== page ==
will have external signs but originate internally and can be addressed
by feeding food containing antibiotics. Bacterial illness may be caused
by many different kind of bacteria, the most common being Aeromonas hydrophila,
Aeromonas salmonicida, Flavobacterium columnare (which causes columnaris),
Vibrio, and Pseudomonas species. Bacteria are usually classified as either
gram positive or gram negative depending how they react to the gram staining
test. Most bacteria we will deal with are gram negative and thought to
be better treated with anti-bacterial meds that are protein inhibitors.
Most of the medical ingredients in the bacterial food referred to contain
protein inhibitors (Kanacyn and Oxolinic Acid are exceptions).
Sometimes it makes sense to combine a water antibiotic with a medicated
food. However, some antibiotics should not be used together, so the antibiotics
you choose have to be compatable or they may not work properly.
Anti-bacterial medication is normally either bacteriostatic or bactericidal.
Bacteriostatic means that the medication aims to inhibit growth of the
bacteria but allow the immune system to actually kill the bacteria. Bactericidal
means that the medication aims to kill the bacteria. When we use medication
that is bactericidal it *may* have a negative impact on the nitrifying
bacteria in our biological filter.
Common Anti-Bacterial Products on the North-American Market
- Jungle Anti-Bacteria Medicated Fish Food
Medical ingredients: sodium sulfathiazole 2.3%, nitrofurazone
Active ingredients: sodium sulfathiazole is a sulfa drug (and an ingredient
in the water antibiotic TriSulfa) Sulfa drugs are bacteriostatic. So
is the second ingredient Nitrofurazone.
Use and Comments: Both of these medications may work well with
infections such as columnaris (flex – caused by Flavobacterium
columnare). You may want to choose another medication if you suspect
an aeromonas infection. Jungle Anti-Bacteria Medicated Fish Food can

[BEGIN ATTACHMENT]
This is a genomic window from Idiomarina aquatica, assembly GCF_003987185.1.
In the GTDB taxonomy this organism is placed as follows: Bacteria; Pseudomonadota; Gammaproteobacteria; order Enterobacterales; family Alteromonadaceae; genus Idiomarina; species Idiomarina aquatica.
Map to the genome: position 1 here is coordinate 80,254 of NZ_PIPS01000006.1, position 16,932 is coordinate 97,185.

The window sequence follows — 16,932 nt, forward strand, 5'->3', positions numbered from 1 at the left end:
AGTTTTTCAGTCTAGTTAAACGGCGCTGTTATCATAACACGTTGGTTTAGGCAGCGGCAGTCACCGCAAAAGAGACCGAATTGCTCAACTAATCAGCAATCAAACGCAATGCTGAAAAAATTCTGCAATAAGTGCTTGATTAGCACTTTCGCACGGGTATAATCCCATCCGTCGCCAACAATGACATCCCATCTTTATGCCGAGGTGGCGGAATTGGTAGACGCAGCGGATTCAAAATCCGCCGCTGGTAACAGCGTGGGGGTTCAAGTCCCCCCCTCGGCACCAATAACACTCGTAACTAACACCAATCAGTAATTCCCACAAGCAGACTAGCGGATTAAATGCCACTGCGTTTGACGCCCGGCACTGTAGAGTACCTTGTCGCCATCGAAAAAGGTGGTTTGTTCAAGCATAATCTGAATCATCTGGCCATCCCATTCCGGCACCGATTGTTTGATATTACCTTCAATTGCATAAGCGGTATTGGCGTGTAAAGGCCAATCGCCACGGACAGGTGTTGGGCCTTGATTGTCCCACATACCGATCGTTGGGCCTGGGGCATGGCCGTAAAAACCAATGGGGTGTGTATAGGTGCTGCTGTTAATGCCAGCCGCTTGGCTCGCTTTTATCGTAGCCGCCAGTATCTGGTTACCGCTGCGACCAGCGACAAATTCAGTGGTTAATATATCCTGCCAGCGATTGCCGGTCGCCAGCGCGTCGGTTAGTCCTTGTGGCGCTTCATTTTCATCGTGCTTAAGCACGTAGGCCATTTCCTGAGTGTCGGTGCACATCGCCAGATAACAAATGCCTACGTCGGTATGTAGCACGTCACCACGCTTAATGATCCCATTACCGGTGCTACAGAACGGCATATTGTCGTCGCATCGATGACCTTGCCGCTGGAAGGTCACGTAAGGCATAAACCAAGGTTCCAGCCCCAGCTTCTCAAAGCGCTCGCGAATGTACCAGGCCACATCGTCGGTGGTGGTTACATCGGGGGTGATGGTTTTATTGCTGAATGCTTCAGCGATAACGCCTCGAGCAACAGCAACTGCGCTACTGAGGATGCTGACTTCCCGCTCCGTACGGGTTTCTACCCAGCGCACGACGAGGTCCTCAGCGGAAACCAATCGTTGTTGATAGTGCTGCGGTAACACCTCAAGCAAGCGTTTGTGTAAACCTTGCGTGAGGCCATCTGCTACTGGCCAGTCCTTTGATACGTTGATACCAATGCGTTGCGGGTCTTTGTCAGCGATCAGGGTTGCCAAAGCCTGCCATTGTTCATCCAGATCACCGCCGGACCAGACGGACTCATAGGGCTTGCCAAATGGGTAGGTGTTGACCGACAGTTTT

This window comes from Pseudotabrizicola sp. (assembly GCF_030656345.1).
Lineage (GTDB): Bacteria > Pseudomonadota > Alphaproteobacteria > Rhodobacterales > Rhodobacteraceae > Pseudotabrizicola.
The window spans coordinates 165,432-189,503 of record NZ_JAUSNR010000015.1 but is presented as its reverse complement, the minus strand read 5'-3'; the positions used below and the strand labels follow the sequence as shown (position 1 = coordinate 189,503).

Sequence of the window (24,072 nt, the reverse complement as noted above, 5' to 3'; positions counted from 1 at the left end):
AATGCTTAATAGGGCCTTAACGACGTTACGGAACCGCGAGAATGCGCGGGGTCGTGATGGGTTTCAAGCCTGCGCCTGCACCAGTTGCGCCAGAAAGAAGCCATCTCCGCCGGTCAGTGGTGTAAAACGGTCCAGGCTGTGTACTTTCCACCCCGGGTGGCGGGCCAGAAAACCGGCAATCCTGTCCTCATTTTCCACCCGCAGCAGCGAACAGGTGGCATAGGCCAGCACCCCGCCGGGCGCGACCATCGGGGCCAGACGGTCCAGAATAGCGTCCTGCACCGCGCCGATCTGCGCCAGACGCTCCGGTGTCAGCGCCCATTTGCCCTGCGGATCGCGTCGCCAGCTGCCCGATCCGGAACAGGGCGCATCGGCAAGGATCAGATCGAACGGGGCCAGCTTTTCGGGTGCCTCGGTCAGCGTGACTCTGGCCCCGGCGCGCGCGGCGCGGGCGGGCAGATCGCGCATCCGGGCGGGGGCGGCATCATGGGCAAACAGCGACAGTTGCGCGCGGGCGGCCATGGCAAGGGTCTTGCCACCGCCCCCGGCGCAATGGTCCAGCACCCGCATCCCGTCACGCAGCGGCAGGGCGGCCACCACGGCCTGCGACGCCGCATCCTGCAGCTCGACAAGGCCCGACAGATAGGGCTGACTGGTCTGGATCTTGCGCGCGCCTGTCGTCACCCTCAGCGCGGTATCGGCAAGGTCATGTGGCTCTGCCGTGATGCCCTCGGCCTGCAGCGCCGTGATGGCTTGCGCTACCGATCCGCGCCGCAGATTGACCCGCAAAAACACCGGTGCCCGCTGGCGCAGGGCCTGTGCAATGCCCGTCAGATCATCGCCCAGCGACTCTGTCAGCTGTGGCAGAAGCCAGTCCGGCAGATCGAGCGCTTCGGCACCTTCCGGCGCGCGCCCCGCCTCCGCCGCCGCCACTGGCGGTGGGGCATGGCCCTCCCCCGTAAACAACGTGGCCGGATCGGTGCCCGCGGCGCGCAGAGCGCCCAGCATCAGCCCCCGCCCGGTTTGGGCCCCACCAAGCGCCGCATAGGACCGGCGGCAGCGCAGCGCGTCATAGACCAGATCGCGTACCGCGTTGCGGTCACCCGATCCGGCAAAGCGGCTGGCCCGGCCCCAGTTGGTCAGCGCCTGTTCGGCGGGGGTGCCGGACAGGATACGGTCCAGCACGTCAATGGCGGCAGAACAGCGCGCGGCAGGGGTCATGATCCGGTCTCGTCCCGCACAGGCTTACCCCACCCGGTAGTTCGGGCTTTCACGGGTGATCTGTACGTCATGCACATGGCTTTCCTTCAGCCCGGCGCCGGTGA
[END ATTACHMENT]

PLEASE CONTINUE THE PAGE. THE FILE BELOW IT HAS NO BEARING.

be combined with a Jungle Fungus Cure or Jungle Fungus Eliminator bath
treatment. Available from Goldfish Utopia.
- Ultra Cure BX
Active ingredients: Nitrofurazone 0.03%, Triple Sulfa (Sulfadiazine,
Sulfamethazine, and Sulfamerazine) 0.03%
Ingredients explored: As with Jungle Antibacterial food - Ultra
Cure BX is a combination of sulfas and nitrofurazone.
Use and Comments: Generally the triple combination in this
drug would be more effective than feeding only sodium sulfathiazole.
- Medi-Gold and Medikoi
These are very similar--and have the same medical ingredients. The Medikoi
pellets are bigger than the Medi-Gold ones. Either one can be crushed
smaller if they are too big for smaller fish to deal with.
Active ingredients: Ormetoprim, Sulfadimethoxine, Kanamycin
and Oxolinic Acid
Ingredients explored: Oxolinic Acid is a quinolone antibacterial that
works by antagonizing DNA synthesis in bacterial cells. Ormetoprim and
Sulfadimethoxine (the ingredients in Romet B) both work by inhibiting
bacterial growth. Kanamycin is bactericidal and does not just inhibit
growth but kills bacteria.
Use and Comments: With the addition of kanamycin, Medi-Gold
is a good product to use against aeromonas infections (often the cause
of ulcers) and it should work well against the other common bacterial
illnesses as well. Available from PondRx.
Active ingredients: Metronidazole, Ormetoprim-sulfa and Oxytetracycline
Ingredients explored: Oxytetracycline is bacteristatic
Use and Comments: Containing Oxytetracycline it should be a good choice
to treat Hexamita. Oxytetracycline may also be a good choice with flex.
Since Metromed does not contain kanamycin (which can be hard on kidneys),
it may be your antibiotic food of choice if your fish dropsy. There
is some anecdotal evidence that metromed has helped reverse dropsy in
goldfish. Available from the Goldfish
Connection and Goldfish Utopia.
: Sulfadimethoxine and Ormetoprin
Use and Comments
: Romet B contains two common ingredients
used in the aquaculture industry. They are still considered fine to
feed to food fish (FDA approved) To buy Romet B in smaller quantities
contact Dandy Orandas
or Goldfish Utopia
Conclusions: For antibacterial food Medi-Gold is a very
good option as its combination of antibiotics addresses a wide range of
bacteria. There are also reports of bacterial resistance to sulfa drugs-a
key ingredient in many of the other medications discussed here. Because
of this, some people add another anitbiotic Trimethoprim to help strengthen
the sulfa drugs. The combination forms are called a potentiated sulfa.
Trimethoprim can only be obtained from a vet.
Things to remember.
Medical ingredients have short shelf lives. Pay attention to the date
on the product. After opening, store the product according to instructions.
Remember to feed only medicated food while you are treating and to feed
for the whole period recommended.
May your fish live long and prosper.
Edward Noga, Fish Disease: Diagnosis and Treatment
Klinger and Floyd: Introduction to Freshwater Fish Parasites (pdf)
Beverly Dixon, Antibiotics: How Do They Work Aquarium Fish Magazine Febr. 1992
Dieter Untergasser, Handbook of Fish Diseases
Roy P. E. Yanong: Use of Antibiotics in Ornamental Fish Aquaculture.
Ruth Francis-Floyd and Peggy Reed: Use of Medicated Feed in Channel Catfish.
The Merck Veterinary Manual online.